Virtual Reality

Oculus Rift + UAVs = Oculus FPV

Oculus Rift + UAVs = Oculus FP...
A test run of the Oculus Rift FPV
A test run of the Oculus Rift FPV
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Intuitive Aerial outfitted one of its own Black Armored Drones with a makeshift wooden rig, carrying a laptop and two cameras arranged side-by-side
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Intuitive Aerial outfitted one of its own Black Armored Drones with a makeshift wooden rig, carrying a laptop and two cameras arranged side-by-side
A test run of the Oculus Rift FPV
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A test run of the Oculus Rift FPV

Ever since the first developer kits for the Oculus Rift began shipping, a number of creative types have been combining the VR goggles with other devices to form entirely new experiences. While most of these have done a good job of immersing users in virtual environments, the latest project from Intuitive Aerial could provide a unique perspective on the real world. The project, called Oculus Rift FPV, allows a pilot to control a UAV while wearing the VR headset, giving them a 360-degree, bird's-eye view without ever leaving the ground.

Intuitive Aerial, a Swedish company specializing in airborne camera rigs, outfitted one of its own Black Armored Drones with a makeshift wooden rig, carrying a laptop and two cameras arranged side-by-side. The laptop streams footage from the webcams wirelessly to another computer on the ground, which is connected to an Oculus Rift, allowing the wearer to essentially see from the aircraft's viewpoint. The live footage has a latency of 120 ms, which is low enough for a person to effectively control the drone with the goggles on.

Intuitive Aerial outfitted one of its own Black Armored Drones with a makeshift wooden rig, carrying a laptop and two cameras arranged side-by-side
Intuitive Aerial outfitted one of its own Black Armored Drones with a makeshift wooden rig, carrying a laptop and two cameras arranged side-by-side

At the moment, it's a fairly basic system, but the designers plan to streamline the design and add a host of new features. Currently, the connection range between the two computers is 50 - 100 m (164 - 328 ft), but higher-grade equipment could extend this by over ten times as much, according to the developers. In the future, the team also hopes to remove the on-board laptop from the equation entirely in favor of a smaller electronic unit running a customized program, which would reduce the latency even further.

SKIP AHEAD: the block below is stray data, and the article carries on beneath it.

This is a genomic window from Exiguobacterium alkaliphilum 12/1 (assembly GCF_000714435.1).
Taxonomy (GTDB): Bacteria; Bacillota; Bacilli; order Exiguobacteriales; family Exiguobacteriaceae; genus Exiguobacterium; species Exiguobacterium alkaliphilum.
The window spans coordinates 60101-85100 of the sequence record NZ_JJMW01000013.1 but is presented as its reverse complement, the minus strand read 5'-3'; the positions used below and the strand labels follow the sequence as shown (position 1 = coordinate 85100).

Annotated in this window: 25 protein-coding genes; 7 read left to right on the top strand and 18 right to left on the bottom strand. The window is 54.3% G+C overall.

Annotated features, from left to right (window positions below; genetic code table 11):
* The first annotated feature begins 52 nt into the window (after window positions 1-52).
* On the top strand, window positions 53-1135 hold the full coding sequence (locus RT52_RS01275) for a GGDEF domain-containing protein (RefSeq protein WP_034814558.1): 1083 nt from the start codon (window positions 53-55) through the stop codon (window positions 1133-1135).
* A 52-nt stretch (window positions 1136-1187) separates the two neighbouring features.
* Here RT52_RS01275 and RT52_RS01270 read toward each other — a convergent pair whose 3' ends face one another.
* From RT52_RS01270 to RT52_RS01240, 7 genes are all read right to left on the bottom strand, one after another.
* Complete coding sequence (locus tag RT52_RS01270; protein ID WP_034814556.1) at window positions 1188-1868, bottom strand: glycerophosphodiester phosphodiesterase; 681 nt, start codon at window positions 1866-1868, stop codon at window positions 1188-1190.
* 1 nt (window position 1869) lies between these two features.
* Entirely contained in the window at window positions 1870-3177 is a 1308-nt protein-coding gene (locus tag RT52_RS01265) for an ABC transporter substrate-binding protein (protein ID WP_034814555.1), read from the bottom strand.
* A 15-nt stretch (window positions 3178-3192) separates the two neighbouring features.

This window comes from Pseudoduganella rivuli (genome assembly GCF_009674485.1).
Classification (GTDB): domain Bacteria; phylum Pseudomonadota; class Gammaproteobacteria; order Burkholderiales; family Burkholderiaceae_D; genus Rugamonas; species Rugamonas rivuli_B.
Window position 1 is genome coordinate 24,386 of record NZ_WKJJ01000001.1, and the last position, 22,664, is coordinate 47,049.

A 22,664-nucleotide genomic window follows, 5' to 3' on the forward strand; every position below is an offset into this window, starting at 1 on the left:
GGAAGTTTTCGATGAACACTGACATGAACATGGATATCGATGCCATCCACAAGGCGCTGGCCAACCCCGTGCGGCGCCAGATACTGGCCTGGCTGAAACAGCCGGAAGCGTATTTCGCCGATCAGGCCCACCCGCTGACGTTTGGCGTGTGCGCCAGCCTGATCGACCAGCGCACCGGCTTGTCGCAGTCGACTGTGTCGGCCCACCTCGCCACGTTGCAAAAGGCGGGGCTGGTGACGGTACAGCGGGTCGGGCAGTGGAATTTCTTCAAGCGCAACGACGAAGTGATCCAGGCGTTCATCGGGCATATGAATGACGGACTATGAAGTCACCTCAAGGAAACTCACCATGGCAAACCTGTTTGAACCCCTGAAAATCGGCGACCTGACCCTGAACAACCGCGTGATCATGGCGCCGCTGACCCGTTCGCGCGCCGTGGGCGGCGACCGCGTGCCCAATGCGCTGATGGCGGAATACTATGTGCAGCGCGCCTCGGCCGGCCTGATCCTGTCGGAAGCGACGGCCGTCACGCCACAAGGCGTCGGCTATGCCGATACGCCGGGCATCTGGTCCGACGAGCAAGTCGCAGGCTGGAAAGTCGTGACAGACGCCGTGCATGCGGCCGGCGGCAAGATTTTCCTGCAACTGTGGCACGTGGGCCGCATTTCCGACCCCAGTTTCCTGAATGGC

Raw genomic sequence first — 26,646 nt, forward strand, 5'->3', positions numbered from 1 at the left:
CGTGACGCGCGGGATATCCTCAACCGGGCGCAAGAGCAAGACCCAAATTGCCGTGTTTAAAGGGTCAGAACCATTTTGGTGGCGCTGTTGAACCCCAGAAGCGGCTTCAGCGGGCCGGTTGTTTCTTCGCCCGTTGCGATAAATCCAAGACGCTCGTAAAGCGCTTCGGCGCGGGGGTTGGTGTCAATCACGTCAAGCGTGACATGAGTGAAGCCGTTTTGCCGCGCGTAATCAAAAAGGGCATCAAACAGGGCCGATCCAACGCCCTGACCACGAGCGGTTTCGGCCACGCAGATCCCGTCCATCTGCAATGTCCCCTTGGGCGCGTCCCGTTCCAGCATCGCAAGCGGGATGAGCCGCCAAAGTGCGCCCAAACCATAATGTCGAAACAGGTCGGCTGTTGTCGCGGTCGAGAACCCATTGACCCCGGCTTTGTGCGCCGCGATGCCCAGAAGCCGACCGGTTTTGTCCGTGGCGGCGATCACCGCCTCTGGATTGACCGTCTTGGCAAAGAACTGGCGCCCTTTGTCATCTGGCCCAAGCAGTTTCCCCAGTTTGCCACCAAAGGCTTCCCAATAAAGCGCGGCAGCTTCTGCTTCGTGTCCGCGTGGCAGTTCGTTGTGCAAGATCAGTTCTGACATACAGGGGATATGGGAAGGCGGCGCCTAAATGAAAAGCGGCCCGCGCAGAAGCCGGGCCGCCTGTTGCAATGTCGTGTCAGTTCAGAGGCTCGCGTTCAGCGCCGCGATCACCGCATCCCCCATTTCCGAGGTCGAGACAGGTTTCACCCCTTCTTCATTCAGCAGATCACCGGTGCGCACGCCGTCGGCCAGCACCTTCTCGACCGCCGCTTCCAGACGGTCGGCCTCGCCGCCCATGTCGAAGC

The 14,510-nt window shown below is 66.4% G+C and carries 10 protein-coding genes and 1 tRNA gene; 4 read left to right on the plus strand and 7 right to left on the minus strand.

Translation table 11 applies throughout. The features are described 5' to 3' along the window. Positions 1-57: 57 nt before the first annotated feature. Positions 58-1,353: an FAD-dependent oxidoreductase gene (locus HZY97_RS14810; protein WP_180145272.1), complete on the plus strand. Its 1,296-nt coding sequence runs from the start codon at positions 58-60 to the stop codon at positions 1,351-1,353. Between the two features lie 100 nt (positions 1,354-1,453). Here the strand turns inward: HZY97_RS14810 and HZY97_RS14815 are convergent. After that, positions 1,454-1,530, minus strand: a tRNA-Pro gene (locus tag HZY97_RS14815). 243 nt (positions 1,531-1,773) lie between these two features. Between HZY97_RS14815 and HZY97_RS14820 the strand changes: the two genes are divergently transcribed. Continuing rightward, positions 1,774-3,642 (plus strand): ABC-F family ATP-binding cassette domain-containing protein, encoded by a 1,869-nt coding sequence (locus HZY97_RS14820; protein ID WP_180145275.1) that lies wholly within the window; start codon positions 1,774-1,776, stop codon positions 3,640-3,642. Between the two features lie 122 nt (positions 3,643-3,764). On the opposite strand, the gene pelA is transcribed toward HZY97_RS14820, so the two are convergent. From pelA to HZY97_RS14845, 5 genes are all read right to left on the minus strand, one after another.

The main aim, however, is to expand the field of view by replacing the current model's webcams with two or more higher-quality cameras, each equipped with a fish-eye lens. Later versions of the Oculus Rift FPV rig will also have an upgraded camera mount to accommodate head tracking, so a pilot can look around freely and have the cameras follow.

Check out the video below to watch the designers take the current Oculus Rift FPV system on a test run.

Source: Intuitive Aerial

Oculus FPV First Flight - from Intuitive Aerial

8 comments
John Hogan
OMG this was the first thing I thought of when I heard about the oculus rift! Great to see people on the case. I'm thinking raspberry pi's and super low latency codecs...
Dave MacLachlan
Love to see this so that turning your head or tilting it would rotate the drone.
Slowburn
Not for people with a tendency towards motion sickness.
Charles Hoss
as I remember the limit to motion sickness is 30-40ms in simulator - add that to the latency of the frame-camera , and you'll see why this isn't a good option . maybe a wiimote could help
pATREUS
Kickstart this IMMEDIATELY =)
Slowburn
re; Károly Hőss Some people will have not trouble at all but if you tend to motion sickness I would advise against trying it without being prepared to puke.
William Tewelow
Can your two lenses be used to see in 3D? You could do this with a laser mounted in between the two lenses that would focus the lenses, but I think permanent infinity would work for almost everything with a drone, except for maybe landing.
kellory
Great, just what the neighborhood peeping tom needs, a better view. Keep it off my land, I'll just shoot it down.